Does custody always go to just one parent?
No. Courts frequently award at least partial custody to both parents, called "joint custody." Joint custody takes at least one of three forms:
In every state, courts are willing to order joint legal custody. About half the states are reluctant to order joint physical custody unless both parents agree to it and appear to be able to communicate effectively and cooperate with each other. In New Mexico and New Hampshire, courts are required to award joint custody, except where the children's best interests -- or a parent's health or safety -- would be compromised. Many other states expressly allow courts to order joint custody, even if one parent objects to such an arrangement.
Can someone other than the parents have physical or legal custody?
Sometimes neither parent can appropriately assume custody of the children -- perhaps because of substance abuse, a mental health problem, absence or incarceration. In these situations, someone other than the parents may be granted custody of the children or given a temporary guardianship or foster care arrangement by a court. A court would rather have a child remain with family members than go with strangers. So if you are in this situation and you don't want your child to wind up in foster care, speak to relatives who may be willing to assume temporary custody.
What does reasonable visitation mean?
When a court determines the visitation rights of a noncustodial parent, it usually orders visitation at reasonable times and places, leaving it to the parents to work out a more precise schedule. Reasonable visitation allows the parents to exercise flexibility by taking into consideration both the parents' and the children's schedules. Practically speaking, however, the parent with physical custody has more control over the dates, times and duration of visits. He or she isn't legally obligated to agree to any particular schedule.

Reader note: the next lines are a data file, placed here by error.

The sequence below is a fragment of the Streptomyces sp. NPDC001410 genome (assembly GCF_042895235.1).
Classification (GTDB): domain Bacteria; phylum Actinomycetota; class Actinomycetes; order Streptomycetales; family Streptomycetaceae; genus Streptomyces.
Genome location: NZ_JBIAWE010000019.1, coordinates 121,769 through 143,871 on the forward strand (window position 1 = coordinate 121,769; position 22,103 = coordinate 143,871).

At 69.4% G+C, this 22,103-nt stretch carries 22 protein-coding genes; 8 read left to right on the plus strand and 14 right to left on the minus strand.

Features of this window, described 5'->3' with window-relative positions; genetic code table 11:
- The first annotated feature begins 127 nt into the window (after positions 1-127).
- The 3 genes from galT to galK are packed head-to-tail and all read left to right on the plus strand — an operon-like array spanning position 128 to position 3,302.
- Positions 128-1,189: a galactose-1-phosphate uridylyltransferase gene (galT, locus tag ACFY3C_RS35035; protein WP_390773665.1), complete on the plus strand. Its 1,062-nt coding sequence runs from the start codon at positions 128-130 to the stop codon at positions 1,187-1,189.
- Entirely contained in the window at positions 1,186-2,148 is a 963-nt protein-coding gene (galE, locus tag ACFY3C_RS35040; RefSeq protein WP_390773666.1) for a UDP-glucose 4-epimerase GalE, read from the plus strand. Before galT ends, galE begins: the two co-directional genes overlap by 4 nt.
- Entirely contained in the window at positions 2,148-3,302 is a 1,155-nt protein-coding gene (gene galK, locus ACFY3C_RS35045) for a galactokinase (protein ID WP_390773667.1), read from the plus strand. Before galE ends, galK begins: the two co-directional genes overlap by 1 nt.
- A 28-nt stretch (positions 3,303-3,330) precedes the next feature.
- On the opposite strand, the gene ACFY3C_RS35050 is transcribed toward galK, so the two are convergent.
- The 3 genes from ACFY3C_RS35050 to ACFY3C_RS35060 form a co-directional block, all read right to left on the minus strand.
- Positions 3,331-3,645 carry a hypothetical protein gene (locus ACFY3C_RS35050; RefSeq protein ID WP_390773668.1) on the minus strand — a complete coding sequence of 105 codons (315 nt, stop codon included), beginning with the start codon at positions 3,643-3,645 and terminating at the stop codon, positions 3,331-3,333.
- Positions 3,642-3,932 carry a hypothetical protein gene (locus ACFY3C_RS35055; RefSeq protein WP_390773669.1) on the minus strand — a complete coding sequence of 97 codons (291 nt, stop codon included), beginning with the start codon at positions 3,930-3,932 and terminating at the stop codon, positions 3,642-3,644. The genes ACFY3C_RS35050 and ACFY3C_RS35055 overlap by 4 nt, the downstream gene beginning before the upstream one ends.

For the reasonable visitation approach to succeed, the parents must cooperate and communicate with each other frequently. If you suspect right off the bat that reasonable visitation won't work, insist on a fixed schedule and save yourself time, angst, and possibly money. If you've already agreed to reasonable visitation and it isn't working out -- for example, one parent is consistently late, skips scheduled visits or doesn't inform the other parent where he or she is planning on taking the children -- you can go back to court and ask that the arrangement be changed.
Copyright 2005 Nolo
This publication and the information included in it are not intended to serve as a substitute for consultation with an attorney. Specific legal issues, concerns and conditions always require the advice of appropriate legal professionals.
© The Law Offices of Michael R. Magaril. All rights reserved.